One moment ...
Default project is now your active project.
Project items

Items saved from this article

This article has been saved
Highlights (0)
Some of your highlights are legacy items.

Highlights saved before July 30, 2012 will not be displayed on their respective source pages.

You can easily re-create the highlights by opening the book page or article, selecting the text, and clicking “Highlight.”

Citations (0)
Some of your citations are legacy items.

Any citation created before July 30, 2012 will labeled as a “Cited page.” New citations will be saved as cited passages, pages or articles.

We also added the ability to view new citations from your projects or the book or article where you created them.

Notes (0)
Bookmarks (0)

You have no saved items from this article

Project items include:
  • Saved book/article
  • Highlights
  • Quotes/citations
  • Notes
  • Bookmarks
Notes
Cite this article

Cited article

Style
Citations are available only to our active members.
Buy instant access to cite pages or passages in MLA, APA and Chicago citation styles.

(Einhorn, 1992, p. 25)

(Einhorn 25)

1. Lois J. Einhorn, Abraham Lincoln, the Orator: Penetrating the Lincoln Legend (Westport, CT: Greenwood Press, 1992), 25, http://www.questia.com/read/27419298.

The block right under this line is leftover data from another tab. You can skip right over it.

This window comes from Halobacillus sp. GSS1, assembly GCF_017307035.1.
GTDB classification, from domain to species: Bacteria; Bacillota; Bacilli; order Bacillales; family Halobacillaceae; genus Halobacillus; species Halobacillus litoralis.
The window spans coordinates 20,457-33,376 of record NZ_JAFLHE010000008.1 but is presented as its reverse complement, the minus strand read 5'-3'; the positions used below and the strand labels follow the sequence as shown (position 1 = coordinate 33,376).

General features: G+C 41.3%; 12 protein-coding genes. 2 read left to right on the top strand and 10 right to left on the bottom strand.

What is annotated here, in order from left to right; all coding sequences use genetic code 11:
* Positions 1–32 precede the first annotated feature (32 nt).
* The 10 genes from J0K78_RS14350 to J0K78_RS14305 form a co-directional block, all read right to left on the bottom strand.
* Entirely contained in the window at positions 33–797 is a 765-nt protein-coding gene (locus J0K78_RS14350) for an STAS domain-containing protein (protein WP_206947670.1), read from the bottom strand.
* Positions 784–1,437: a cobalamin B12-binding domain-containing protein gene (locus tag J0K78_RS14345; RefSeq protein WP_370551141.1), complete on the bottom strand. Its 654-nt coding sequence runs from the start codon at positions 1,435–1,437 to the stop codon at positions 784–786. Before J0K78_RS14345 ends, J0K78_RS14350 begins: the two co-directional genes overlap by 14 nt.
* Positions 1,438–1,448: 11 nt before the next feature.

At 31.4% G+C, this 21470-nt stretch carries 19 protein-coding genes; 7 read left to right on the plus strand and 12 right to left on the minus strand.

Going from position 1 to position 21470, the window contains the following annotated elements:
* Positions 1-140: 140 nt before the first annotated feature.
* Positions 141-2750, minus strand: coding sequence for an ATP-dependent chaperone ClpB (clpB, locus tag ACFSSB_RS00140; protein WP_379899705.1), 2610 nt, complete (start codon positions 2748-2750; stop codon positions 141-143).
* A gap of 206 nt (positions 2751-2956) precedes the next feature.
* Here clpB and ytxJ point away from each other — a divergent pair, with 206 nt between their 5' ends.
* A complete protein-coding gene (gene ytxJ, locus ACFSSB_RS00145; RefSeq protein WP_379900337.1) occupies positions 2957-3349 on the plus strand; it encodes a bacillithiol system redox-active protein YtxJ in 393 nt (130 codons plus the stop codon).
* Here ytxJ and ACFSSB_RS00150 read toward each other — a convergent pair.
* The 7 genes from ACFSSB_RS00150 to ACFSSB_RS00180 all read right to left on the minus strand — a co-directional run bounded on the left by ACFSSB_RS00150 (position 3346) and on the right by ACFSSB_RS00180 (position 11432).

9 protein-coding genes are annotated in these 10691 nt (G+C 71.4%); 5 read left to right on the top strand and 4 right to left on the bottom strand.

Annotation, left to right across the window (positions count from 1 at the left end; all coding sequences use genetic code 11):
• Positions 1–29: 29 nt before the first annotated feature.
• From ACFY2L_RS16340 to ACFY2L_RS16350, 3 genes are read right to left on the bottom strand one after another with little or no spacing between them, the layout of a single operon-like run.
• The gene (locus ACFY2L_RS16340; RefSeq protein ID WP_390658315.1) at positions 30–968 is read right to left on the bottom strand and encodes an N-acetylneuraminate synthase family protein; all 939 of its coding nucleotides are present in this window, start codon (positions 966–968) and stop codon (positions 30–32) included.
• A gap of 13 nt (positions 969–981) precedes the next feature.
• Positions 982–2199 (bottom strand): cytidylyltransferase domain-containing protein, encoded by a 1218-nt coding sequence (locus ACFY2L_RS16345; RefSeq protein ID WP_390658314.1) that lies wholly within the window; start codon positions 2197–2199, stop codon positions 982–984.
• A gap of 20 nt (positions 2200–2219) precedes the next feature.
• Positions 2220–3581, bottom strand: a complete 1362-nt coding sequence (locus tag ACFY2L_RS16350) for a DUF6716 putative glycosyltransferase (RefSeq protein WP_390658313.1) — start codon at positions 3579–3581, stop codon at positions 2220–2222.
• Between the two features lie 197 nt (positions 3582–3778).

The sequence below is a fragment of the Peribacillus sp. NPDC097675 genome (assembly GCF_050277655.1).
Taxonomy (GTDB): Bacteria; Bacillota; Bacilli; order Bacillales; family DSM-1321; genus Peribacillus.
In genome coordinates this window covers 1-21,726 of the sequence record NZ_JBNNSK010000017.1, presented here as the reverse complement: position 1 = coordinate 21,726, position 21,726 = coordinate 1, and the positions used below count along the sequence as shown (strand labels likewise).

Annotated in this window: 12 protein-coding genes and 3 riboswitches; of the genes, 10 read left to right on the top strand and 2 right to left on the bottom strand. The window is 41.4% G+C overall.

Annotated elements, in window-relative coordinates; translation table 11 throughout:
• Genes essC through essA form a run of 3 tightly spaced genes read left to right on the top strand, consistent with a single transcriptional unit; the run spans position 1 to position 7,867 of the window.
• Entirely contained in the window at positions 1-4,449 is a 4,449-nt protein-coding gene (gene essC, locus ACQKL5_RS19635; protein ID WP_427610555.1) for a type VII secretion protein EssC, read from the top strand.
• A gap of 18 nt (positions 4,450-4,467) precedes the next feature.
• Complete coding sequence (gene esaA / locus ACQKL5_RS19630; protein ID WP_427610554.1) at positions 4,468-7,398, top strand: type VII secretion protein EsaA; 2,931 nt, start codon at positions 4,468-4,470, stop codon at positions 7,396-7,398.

Cited article

Turning to Jesus: The Sociology of Conversion in the Gospels
Settings

Settings

Typeface
Text size Smaller Larger Reset View mode
Search within

Search within this article

Look up

Look up a word

  • Dictionary
  • Thesaurus
Please submit a word or phrase above.
Print this page

Print this page

Why can't I print more than one page at a time?

Help
Full screen

matching results for page

    Questia reader help

    How to highlight and cite specific passages

    1. Click or tap the first word you want to select.
    2. Click or tap the last word you want to select, and you’ll see everything in between get selected.
    3. You’ll then get a menu of options like creating a highlight or a citation from that passage of text.

    OK, got it!

    Cited passage

    Style
    Citations are available only to our active members.
    Buy instant access to cite pages or passages in MLA, APA and Chicago citation styles.

    "Portraying himself as an honest, ordinary person helped Lincoln identify with his audiences." (Einhorn, 1992, p. 25).

    "Portraying himself as an honest, ordinary person helped Lincoln identify with his audiences." (Einhorn 25)

    "Portraying himself as an honest, ordinary person helped Lincoln identify with his audiences."1

    1. Lois J. Einhorn, Abraham Lincoln, the Orator: Penetrating the Lincoln Legend (Westport, CT: Greenwood Press, 1992), 25, http://www.questia.com/read/27419298.

    Cited passage

    Thanks for trying Questia!

    Please continue trying out our research tools, but please note, full functionality is available only to our active members.

    Your work will be lost once you leave this Web page.

    Buy instant access to save your work.

    Already a member? Log in now.

    Oops!

    An unknown error has occurred. Please click the button below to reload the page. If the problem persists, please try again in a little while.